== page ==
Poverty among Mexico's indigenous peoples
According to indigenous organizations, at least a third of Mexico's 108 million people are of native descent; however, there are only about 14 million Mexicans who are classified by the census as indigenous and as belonging to one of the country's 62 native groups. The majority of indigenous people live in the southern states of Guerrero, Oaxaca and Chiapas, which are the poorest in the country. It should also be noted that the insecurity and violence so prevalent today in many parts of Mexico is particularly notable in states with significant numbers of indigenous peoples and/or African descendant populations. These include Sinaloa and Chihuahua in the north, Tamaulipas in the east, Michoacán in the west, and Guerrero in the south. In these areas during 2010, large drug trafficking enterprises battled with impunity over control of distribution routes to the US market. Corruption is rife, and uncooperative functionaries are regular targets of assassination. This seriously compromises the effectiveness of municipal and state structures and their ability to meet MDG targets, especially for the indigenous and African descendant populations.
The relationship between violence, poverty and lack of development of Mexico's indigenous peoples. is very evident in a report issued in October 2010 by the UNDP human development research office in Mexico City. It indicated that Mexico continued be a long way from meeting MDG goals for the country's indigenous population. For the first time, the UN study compares the living conditions in Mexico's 156 indigenous municipalities, 393 non-indigenous municipalities and 1,905 municipalities inhabited by people of mixed-race descent. It indicates that although overall poverty in Mexico has been reduced, inequality persists. The National Commission for the Development of Indigenous Peoples in 2010 also admitted that social spending in indigenous areas was lower than in non-indigenous zones.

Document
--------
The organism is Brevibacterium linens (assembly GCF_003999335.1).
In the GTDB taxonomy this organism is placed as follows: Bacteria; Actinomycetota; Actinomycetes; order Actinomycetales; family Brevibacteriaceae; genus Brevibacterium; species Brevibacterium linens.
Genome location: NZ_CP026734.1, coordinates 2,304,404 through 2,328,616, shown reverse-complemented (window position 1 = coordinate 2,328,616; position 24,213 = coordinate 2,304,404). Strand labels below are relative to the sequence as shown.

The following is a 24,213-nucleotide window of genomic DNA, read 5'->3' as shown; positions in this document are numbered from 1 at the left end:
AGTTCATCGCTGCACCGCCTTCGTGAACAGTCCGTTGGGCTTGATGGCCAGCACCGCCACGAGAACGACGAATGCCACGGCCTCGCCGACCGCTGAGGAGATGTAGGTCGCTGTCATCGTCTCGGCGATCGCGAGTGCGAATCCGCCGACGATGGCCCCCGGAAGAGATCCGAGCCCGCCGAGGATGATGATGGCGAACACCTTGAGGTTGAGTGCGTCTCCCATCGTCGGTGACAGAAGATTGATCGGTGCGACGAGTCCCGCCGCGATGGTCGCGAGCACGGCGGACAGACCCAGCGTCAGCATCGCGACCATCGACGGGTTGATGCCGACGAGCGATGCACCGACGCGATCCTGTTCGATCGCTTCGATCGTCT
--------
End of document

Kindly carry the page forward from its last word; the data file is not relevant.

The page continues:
Of particular concern with respect to women's rights is that the least progress has been made in the area of cutting maternal mortality among indigenous women. In the indigenous areas of Mexico – places where the local population retains indigenous languages, traditions, beliefs and cultures – the maternal mortality rate stands at 300 per 100,000 live births. This is among the highest in the world and is in stark contrast to the national average of 60 maternal deaths per 100,000 live births. And according to the government's National Population Council (CONAPO), during 2010 the infant mortality rate among indigenous people of 22.8 per 1,000 live births was also significantly higher than the 14.2 per 1,000 for the population at large.
Issues like poverty, nutrition, health and education, as well as marginalization lie behind these figures. According to the UN report, 38 per cent of Mexico's indigenous people live in poverty, and Ministry of Social Development data indicates that 3.3 million indigenous people are unable to satisfy their basic nutritional needs.